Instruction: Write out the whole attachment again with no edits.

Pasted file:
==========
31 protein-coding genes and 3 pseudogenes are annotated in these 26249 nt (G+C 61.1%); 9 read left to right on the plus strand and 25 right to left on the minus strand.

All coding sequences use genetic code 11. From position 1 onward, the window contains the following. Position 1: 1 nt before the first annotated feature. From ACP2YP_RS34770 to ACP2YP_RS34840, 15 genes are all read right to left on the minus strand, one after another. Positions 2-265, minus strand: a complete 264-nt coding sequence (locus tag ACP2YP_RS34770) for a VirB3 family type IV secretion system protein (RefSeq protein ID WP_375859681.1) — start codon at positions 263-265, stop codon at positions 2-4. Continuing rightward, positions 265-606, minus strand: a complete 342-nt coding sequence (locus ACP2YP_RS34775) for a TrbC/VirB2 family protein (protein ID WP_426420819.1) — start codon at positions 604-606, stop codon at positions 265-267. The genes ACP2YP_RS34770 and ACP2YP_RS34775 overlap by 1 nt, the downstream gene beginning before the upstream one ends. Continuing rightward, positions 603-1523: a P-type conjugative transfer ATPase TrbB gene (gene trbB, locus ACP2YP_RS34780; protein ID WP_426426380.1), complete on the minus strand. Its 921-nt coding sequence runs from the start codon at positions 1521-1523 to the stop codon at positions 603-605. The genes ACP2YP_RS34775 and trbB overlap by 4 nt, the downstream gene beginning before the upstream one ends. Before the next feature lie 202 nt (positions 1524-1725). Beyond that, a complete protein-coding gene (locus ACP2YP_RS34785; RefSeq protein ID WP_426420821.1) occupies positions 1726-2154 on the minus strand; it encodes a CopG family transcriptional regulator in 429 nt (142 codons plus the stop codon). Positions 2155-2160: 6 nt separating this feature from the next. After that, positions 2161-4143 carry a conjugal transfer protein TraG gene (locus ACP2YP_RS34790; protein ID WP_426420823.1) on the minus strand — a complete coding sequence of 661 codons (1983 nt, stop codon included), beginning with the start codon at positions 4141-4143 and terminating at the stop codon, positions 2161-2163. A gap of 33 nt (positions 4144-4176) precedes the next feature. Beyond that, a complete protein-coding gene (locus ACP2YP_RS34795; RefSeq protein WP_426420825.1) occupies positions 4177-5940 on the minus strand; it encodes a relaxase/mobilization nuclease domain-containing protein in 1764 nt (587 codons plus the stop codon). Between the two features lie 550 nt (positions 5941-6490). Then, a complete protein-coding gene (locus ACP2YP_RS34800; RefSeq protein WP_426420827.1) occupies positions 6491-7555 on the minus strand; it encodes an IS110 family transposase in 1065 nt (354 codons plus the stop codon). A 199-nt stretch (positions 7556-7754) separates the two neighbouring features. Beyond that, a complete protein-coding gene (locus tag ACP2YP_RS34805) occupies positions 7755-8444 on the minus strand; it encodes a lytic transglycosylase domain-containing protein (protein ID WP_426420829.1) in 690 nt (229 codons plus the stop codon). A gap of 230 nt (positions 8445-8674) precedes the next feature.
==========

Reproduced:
31 protein-coding genes and 3 pseudogenes are annotated in these 26249 nt (G+C 61.1%); 9 read left to right on the plus strand and 25 right to left on the minus strand.

All coding sequences use genetic code 11. From position 1 onward, the window contains the following. Position 1: 1 nt before the first annotated feature. From ACP2YP_RS34770 to ACP2YP_RS34840, 15 genes are all read right to left on the minus strand, one after another. Positions 2-265, minus strand: a complete 264-nt coding sequence (locus tag ACP2YP_RS34770) for a VirB3 family type IV secretion system protein (RefSeq protein ID WP_375859681.1) — start codon at positions 263-265, stop codon at positions 2-4. Continuing rightward, positions 265-606, minus strand: a complete 342-nt coding sequence (locus ACP2YP_RS34775) for a TrbC/VirB2 family protein (protein ID WP_426420819.1) — start codon at positions 604-606, stop codon at positions 265-267. The genes ACP2YP_RS34770 and ACP2YP_RS34775 overlap by 1 nt, the downstream gene beginning before the upstream one ends. Continuing rightward, positions 603-1523: a P-type conjugative transfer ATPase TrbB gene (gene trbB, locus ACP2YP_RS34780; protein ID WP_426426380.1), complete on the minus strand. Its 921-nt coding sequence runs from the start codon at positions 1521-1523 to the stop codon at positions 603-605. The genes ACP2YP_RS34775 and trbB overlap by 4 nt, the downstream gene beginning before the upstream one ends. Before the next feature lie 202 nt (positions 1524-1725). Beyond that, a complete protein-coding gene (locus ACP2YP_RS34785; RefSeq protein ID WP_426420821.1) occupies positions 1726-2154 on the minus strand; it encodes a CopG family transcriptional regulator in 429 nt (142 codons plus the stop codon). Positions 2155-2160: 6 nt separating this feature from the next. After that, positions 2161-4143 carry a conjugal transfer protein TraG gene (locus ACP2YP_RS34790; protein ID WP_426420823.1) on the minus strand — a complete coding sequence of 661 codons (1983 nt, stop codon included), beginning with the start codon at positions 4141-4143 and terminating at the stop codon, positions 2161-2163. A gap of 33 nt (positions 4144-4176) precedes the next feature. Beyond that, a complete protein-coding gene (locus ACP2YP_RS34795; RefSeq protein WP_426420825.1) occupies positions 4177-5940 on the minus strand; it encodes a relaxase/mobilization nuclease domain-containing protein in 1764 nt (587 codons plus the stop codon). Between the two features lie 550 nt (positions 5941-6490). Then, a complete protein-coding gene (locus ACP2YP_RS34800; RefSeq protein WP_426420827.1) occupies positions 6491-7555 on the minus strand; it encodes an IS110 family transposase in 1065 nt (354 codons plus the stop codon). A 199-nt stretch (positions 7556-7754) separates the two neighbouring features. Beyond that, a complete protein-coding gene (locus tag ACP2YP_RS34805) occupies positions 7755-8444 on the minus strand; it encodes a lytic transglycosylase domain-containing protein (protein ID WP_426420829.1) in 690 nt (229 codons plus the stop codon). A gap of 230 nt (positions 8445-8674) precedes the next feature.